For all their big talk down through the last 12 months, the arrogance of Ibrox has never been truly real. This is a club build on sand, and everyone involved with it is well aware of that fact. It is a club built on debt and on spending what it does not have.
The Ibrox club is a bubble that has been waiting to burst, following one aberrant season.
I have never hidden my view that whatever happened over that last season was deeply suspect.
Their form was inexplicable, even accounting for the vast sums of money they spent, money they didn’t have.
Their form this season so far only supports my view that something untoward played a role in their form.
Their performances this season almost exactly mirror their form in Gerrard’s first and second campaigns. The third was epically weird.
Whatever fuelled that run, they didn’t expect it to need it in this campaign.
A lot of our fans were of the same mind. We were not supposed to find stability and form so swiftly.
Indeed, I thought the task in front of us was virtually impossible and when we moved for a manager from a non-European league the minute the deal for Howe collapsed I actually called it our “Pedro Caixinha moment” because, to be frank, it bore all the hallmarks of one.
I had said beforehand, on the Endless Celts podcast, that Howe saying no at the last minute was the nightmare scenario.
I had further explored that theme in a blog on this site.
I could easily imagine the Celtic board going for a random name plucked out of nowhere as a last resort if they suffered a knock-back from the Englishman.
With months squandered and this guy brought in, with his connections to the City Group and all the Lawwell Inc. connotations I thought it had the potential to send our club into a complete tailspin … with a massive rebuild to do.
But within a short time it was obvious that Ange was nobody’s yes man, and nobody’s fool.
He had strong ideas and the right plan for the team.
It would all have been wasted, even so, had he not been able to move on the want-away players and stamp his own mark on the team, and this is where the board deserves credit for pulling the threads together.
The slow start was inevitable.
The speed with which he’s affected these changes and the way the team has started to come good was not.
At Ibrox they thought this process would take far, far longer and that serious doubts would be expressed by our fans along the way.
One of the true masterstrokes from Dominic McKay was to give fan media a face-to-face with the manager so that we could form our own impressions. I still wasn’t entirely sold on the idea of this that day, but I asked him a question and got an answer I liked a hell of a lot and his general demeanour and attitude impressed the Hell out of me.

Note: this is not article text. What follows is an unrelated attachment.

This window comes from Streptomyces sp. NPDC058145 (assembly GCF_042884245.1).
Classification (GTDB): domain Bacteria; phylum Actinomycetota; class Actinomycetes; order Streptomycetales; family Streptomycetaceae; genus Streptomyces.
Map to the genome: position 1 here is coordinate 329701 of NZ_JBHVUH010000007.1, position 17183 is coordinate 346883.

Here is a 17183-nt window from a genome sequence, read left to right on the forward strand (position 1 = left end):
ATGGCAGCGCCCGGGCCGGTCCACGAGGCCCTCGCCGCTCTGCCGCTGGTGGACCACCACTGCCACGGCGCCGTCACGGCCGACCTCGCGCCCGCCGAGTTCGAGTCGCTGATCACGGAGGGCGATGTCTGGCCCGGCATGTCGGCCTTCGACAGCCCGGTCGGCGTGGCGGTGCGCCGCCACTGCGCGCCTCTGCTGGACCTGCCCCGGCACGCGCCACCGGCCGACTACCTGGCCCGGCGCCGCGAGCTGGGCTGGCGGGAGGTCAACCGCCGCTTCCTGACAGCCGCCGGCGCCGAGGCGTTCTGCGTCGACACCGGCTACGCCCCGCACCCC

The fans were onside early, and in another development the media and those across the city did not expect we’ve stayed with the program through the initially choppy waters. Even the six point gap did not spook us, although the press wanted us to be spooked.
Last week we cut that gap.
They won today, narrowly, but this is not a good team we’re up against here.
Their form is dreadful and they have none of the mitigations that we have for the mess we were in.
Everyone in the press told you – they’ve been saying it for months – that they are a settled team.
So they really have no excuses, and their poor form thus far should be prompting harder questions than it has.
But those questions cannot be avoided for long.
This morning, we woke up to the news that they are seeking a special exemption for their players who are going off to play in the African Cup of Nations.
With their allegedly strong squad they are still going to go with the begging bowl out to the Nigerian FA so that their three players – Bassey, Balogun and Aribo – can play against us in January.
This is a sign of weakness, and reeks of anxiety.
Notice that they aren’t asking for a wider exemption for those players (which they wouldn’t get anyway); this is strictly for us, because the trip to Celtic Park is no longer as straightforward as they thought it would be.
Indeed, theirs is a team that is running scared of that game. Balogun, Bassey and Aribo are pretty limited footballers, so their desperation in this regard is even more desperate. Of course, it has to be pointed out that their club begging for special treatment and favours from a national association is not exactly new.
It stinks of fear just the same.
It also proves something else; they see that as a must-win match, or at least one in which they need to get some kind of favourable outcome.
Which means they are anxious about the ones which come before it and no longer expect to come to Celtic Park with a cushion in the league.
Everything their club is doing at the moment is supposed to project strength, but any psychologist could spot that all the bluff and bluster and aggression is there to mask their profound insecurities as a club.
Let them get their special favours.
If they don’t get them they will only milk every excuse they can.
Let them come to Celtic Park with a full strength team; it will be all the better to blow them out like a birthday cake candle, with no pitiful rationale to fall back on.
In the meantime, we are growing in strength as it seeps away from them.
We know it.
What today’s news proves is that they know it too.